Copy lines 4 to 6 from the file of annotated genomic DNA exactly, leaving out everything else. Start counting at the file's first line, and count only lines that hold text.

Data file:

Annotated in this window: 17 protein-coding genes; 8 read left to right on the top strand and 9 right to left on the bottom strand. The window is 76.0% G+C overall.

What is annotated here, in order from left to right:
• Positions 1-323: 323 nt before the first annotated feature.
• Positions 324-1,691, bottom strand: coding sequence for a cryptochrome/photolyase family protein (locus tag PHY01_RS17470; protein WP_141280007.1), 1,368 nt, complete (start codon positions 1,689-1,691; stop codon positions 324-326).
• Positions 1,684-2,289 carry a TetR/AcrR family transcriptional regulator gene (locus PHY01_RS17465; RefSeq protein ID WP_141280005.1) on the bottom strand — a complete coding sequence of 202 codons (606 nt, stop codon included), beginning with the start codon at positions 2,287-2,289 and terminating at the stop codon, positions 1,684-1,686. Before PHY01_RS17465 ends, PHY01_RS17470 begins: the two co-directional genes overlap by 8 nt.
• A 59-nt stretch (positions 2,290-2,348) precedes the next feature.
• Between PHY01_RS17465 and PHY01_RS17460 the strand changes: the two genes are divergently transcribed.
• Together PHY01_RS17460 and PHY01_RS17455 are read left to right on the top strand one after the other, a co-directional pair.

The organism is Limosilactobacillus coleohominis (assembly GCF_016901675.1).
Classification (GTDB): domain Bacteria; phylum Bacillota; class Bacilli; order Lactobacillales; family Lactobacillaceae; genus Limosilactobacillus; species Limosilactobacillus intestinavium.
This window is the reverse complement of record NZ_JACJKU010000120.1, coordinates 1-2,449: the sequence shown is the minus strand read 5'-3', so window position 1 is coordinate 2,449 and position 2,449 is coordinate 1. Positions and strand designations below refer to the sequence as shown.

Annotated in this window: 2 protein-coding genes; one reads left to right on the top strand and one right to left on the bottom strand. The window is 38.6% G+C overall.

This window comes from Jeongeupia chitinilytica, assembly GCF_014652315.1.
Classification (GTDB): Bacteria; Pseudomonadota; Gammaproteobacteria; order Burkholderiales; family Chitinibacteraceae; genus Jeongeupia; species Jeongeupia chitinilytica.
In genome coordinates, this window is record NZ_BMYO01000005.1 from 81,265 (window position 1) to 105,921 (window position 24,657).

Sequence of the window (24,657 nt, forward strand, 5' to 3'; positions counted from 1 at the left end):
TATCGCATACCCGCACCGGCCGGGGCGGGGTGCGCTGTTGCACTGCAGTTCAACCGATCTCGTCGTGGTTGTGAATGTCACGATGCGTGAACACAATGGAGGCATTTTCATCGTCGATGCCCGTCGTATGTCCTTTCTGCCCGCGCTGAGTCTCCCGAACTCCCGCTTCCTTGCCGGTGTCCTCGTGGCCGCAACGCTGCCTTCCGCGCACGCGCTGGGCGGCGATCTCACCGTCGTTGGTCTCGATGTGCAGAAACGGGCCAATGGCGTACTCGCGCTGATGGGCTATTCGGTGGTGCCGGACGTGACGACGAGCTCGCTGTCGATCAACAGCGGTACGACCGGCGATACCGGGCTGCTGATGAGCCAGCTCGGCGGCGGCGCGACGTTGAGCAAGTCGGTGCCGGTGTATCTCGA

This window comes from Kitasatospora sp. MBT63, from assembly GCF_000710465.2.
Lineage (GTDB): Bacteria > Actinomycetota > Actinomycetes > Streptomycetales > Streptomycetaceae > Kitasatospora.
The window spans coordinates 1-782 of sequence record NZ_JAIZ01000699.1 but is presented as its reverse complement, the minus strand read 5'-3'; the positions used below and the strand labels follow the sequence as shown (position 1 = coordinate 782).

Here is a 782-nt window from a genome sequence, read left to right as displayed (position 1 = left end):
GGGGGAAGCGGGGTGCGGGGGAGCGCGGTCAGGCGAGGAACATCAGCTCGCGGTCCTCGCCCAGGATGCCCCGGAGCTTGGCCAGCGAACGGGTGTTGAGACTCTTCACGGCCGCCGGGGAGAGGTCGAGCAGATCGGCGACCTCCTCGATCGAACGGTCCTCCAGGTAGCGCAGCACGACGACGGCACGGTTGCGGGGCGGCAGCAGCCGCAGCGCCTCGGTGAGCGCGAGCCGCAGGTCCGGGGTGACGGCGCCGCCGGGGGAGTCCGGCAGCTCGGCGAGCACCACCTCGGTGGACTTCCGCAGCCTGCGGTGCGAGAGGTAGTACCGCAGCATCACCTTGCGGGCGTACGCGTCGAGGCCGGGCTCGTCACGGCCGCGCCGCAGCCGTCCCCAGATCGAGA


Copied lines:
• Positions 324-1,691, bottom strand: coding sequence for a cryptochrome/photolyase family protein (locus tag PHY01_RS17470; protein WP_141280007.1), 1,368 nt, complete (start codon positions 1,689-1,691; stop codon positions 324-326).
• Positions 1,684-2,289 carry a TetR/AcrR family transcriptional regulator gene (locus PHY01_RS17465; RefSeq protein ID WP_141280005.1) on the bottom strand — a complete coding sequence of 202 codons (606 nt, stop codon included), beginning with the start codon at positions 2,287-2,289 and terminating at the stop codon, positions 1,684-1,686. Before PHY01_RS17465 ends, PHY01_RS17470 begins: the two co-directional genes overlap by 8 nt.
• A 59-nt stretch (positions 2,290-2,348) precedes the next feature.